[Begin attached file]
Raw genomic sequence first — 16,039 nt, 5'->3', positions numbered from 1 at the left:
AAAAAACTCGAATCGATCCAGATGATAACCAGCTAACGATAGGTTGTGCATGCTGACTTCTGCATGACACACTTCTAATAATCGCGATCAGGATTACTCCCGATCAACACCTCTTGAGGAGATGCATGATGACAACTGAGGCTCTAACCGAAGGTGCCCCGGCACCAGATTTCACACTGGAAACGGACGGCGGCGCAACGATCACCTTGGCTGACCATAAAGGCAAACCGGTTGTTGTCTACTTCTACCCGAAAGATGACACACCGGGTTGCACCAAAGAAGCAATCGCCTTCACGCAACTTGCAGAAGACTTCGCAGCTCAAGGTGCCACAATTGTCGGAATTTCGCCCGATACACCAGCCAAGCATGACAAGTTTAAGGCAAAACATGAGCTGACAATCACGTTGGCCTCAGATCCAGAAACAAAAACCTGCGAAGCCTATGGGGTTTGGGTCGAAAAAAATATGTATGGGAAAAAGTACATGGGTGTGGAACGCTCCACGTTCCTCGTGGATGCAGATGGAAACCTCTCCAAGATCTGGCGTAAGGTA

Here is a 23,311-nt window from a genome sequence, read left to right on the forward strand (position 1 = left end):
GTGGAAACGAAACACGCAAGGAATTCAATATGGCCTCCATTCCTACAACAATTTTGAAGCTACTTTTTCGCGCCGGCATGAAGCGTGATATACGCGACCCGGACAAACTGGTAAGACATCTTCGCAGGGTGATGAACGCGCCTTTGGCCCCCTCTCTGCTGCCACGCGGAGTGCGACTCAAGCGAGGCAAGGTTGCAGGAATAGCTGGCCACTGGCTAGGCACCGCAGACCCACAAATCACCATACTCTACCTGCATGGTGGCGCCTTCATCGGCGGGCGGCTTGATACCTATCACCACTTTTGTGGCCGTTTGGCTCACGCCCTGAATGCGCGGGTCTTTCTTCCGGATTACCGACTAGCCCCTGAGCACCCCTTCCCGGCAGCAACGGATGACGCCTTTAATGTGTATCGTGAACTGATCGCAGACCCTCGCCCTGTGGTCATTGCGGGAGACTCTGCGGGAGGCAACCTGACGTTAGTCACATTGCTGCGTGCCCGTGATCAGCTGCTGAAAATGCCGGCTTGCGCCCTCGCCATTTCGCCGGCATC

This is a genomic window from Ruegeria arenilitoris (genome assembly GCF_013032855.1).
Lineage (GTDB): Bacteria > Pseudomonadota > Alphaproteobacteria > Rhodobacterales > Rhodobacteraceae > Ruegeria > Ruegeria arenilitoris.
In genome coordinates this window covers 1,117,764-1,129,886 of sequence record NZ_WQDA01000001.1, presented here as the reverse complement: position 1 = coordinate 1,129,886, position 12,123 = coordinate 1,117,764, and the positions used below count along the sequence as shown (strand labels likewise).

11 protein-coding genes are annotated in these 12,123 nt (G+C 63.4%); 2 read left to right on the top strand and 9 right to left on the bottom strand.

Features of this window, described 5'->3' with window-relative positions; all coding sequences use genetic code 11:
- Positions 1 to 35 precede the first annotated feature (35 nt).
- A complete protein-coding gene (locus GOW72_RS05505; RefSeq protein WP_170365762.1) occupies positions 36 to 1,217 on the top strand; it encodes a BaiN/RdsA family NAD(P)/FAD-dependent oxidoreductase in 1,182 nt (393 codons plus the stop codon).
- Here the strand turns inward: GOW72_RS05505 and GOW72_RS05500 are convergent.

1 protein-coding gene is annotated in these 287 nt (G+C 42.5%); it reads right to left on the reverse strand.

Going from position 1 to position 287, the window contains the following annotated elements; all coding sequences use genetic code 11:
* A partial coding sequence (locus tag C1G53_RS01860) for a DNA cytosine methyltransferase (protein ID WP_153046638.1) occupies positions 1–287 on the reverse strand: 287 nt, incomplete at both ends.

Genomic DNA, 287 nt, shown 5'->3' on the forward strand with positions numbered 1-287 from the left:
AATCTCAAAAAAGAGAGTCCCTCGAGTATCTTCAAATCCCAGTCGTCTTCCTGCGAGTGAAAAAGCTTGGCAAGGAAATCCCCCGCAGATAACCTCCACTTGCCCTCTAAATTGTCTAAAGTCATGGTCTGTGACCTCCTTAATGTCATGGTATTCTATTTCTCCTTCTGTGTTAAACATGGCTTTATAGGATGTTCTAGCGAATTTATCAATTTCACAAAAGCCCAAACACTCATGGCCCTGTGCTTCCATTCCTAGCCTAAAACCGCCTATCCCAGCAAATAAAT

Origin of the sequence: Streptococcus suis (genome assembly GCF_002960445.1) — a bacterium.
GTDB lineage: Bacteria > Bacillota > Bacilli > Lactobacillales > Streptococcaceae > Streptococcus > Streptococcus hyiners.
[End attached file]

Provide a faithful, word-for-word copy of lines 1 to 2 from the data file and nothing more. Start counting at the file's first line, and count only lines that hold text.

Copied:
Raw genomic sequence first — 16,039 nt, 5'->3', positions numbered from 1 at the left:
AAAAAACTCGAATCGATCCAGATGATAACCAGCTAACGATAGGTTGTGCATGCTGACTTCTGCATGACACACTTCTAATAATCGCGATCAGGATTACTCCCGATCAACACCTCTTGAGGAGATGCATGATGACAACTGAGGCTCTAACCGAAGGTGCCCCGGCACCAGATTTCACACTGGAAACGGACGGCGGCGCAACGATCACCTTGGCTGACCATAAAGGCAAACCGGTTGTTGTCTACTTCTACCCGAAAGATGACACACCGGGTTGCACCAAAGAAGCAATCGCCTTCACGCAACTTGCAGAAGACTTCGCAGCTCAAGGTGCCACAATTGTCGGAATTTCGCCCGATACACCAGCCAAGCATGACAAGTTTAAGGCAAAACATGAGCTGACAATCACGTTGGCCTCAGATCCAGAAACAAAAACCTGCGAAGCCTATGGGGTTTGGGTCGAAAAAAATATGTATGGGAAAAAGTACATGGGTGTGGAACGCTCCACGTTCCTCGTGGATGCAGATGGAAACCTCTCCAAGATCTGGCGTAAGGTA